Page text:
Only a handful of gun-related crimes are misdemeanors under Washington law, including “unlawfully displaying” (or brandishing) a firearm as an intimidation tactic and carrying a concealed handgun without a permit. Davison’s office can only prosecute misdemeanors; the King County Prosecutor’s Office is responsible for filing felony gun possession charges.

Davison did not mention her office’s civil division, which defends the City of Seattle in lawsuits and advises the city council and mayor’s office as they develop new legislation.

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We know there are a lot of publications competing for your dollars and attention, but PubliCola truly is different: We’re funded entirely by reader contributions—no ads, no paywalls, ever.

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Davison’s tough-on-crime rhetoric prompted the city council to consider adding diversion to the city attorney’s charter duties in 2021. The council demurred in December, opting instead to require the city attorney to notify the council within 90 days of making any changes to, or eliminating, the office’s diversion programs, and provide quarterly reports to the council about the effectiveness of diversion programs. Davison was critical of the reporting requirement, accusing the council (six women, three men) of holding her to an unfair standard because of her gender. Davison is the first woman to hold the city attorney’s office—a detail she underscored in her remarks on Tuesday. Her general-election opponent, Nicole Thomas-Kennedy, is also a woman.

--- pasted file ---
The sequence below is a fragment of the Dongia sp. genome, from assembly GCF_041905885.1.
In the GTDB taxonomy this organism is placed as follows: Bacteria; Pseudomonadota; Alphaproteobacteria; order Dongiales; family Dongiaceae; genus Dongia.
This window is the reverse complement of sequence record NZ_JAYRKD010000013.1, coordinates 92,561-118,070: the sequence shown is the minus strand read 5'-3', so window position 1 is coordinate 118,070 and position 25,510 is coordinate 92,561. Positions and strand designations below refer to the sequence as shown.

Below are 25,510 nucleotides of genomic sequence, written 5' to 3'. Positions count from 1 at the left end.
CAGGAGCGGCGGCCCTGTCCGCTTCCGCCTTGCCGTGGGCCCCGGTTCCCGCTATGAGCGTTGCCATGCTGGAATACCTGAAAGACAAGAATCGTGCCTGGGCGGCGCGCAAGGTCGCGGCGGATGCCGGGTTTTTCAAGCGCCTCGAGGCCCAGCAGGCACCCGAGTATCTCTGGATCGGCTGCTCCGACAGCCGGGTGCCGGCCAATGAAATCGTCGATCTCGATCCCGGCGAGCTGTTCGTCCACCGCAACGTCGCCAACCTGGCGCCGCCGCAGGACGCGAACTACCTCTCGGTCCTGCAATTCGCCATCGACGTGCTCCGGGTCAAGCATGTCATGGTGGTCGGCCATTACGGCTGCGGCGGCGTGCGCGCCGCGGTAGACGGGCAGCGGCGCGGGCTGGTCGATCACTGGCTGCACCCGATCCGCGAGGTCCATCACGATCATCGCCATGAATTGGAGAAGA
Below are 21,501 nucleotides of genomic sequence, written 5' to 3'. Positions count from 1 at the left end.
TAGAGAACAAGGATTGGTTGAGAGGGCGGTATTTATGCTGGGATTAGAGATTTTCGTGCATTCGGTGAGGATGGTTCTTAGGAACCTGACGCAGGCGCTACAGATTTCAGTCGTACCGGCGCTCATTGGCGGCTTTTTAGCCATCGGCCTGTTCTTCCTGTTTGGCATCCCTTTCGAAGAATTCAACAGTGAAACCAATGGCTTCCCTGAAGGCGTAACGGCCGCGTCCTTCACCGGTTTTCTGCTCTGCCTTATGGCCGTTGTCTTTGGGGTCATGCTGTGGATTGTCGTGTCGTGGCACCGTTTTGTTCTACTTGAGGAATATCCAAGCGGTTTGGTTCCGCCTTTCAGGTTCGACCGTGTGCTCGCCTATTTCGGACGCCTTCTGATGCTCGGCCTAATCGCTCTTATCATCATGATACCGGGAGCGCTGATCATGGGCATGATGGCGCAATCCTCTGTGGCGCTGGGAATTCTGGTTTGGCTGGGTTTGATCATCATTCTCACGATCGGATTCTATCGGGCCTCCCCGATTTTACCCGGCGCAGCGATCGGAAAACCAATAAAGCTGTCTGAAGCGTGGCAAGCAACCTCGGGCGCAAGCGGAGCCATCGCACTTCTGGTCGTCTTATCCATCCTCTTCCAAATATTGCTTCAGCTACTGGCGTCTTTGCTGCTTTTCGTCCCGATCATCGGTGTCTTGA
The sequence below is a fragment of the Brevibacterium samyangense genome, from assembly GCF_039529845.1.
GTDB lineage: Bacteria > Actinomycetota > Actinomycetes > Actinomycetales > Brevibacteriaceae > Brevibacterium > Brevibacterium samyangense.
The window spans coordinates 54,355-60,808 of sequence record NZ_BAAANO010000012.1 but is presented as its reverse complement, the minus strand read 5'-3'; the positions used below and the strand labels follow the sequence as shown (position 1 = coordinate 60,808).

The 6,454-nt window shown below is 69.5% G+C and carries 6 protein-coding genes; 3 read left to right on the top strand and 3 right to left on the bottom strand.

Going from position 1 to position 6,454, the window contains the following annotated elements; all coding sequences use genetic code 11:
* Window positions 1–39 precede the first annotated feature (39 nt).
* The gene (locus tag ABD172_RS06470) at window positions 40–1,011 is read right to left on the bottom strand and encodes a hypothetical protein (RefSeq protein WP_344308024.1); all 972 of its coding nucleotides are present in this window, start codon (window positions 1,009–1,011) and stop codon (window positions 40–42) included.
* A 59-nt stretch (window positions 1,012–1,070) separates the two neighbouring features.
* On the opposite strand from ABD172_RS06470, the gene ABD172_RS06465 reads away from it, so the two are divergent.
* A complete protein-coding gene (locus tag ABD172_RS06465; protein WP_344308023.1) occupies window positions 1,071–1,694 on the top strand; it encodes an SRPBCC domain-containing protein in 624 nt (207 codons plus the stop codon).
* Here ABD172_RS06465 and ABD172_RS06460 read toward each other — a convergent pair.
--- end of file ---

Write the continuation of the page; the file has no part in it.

2. Shortly after Davison wrapped up her speech, new mayor Bruce Harrell held his own ceremonial swearing-in at City Hall. In an optimistic, mostly lighthearted speech that offered few policy details, Harrell pledged to work with people who opposed his election,  and make quick progress on major issues including homelessness, health care, and the selection of a permanent police chief.

Harrell previewed a handful of upcoming executive orders and decisions, including one order that will direct the city’s public utilities “to proactively provide us information on utility shutoffs, which is often an indicator of homelessness vulnerability or human service needs.” No utility customer has lost power or water since mid-2019, thanks to a combination of legislation and a moratorium on utility shutoffs during COVID.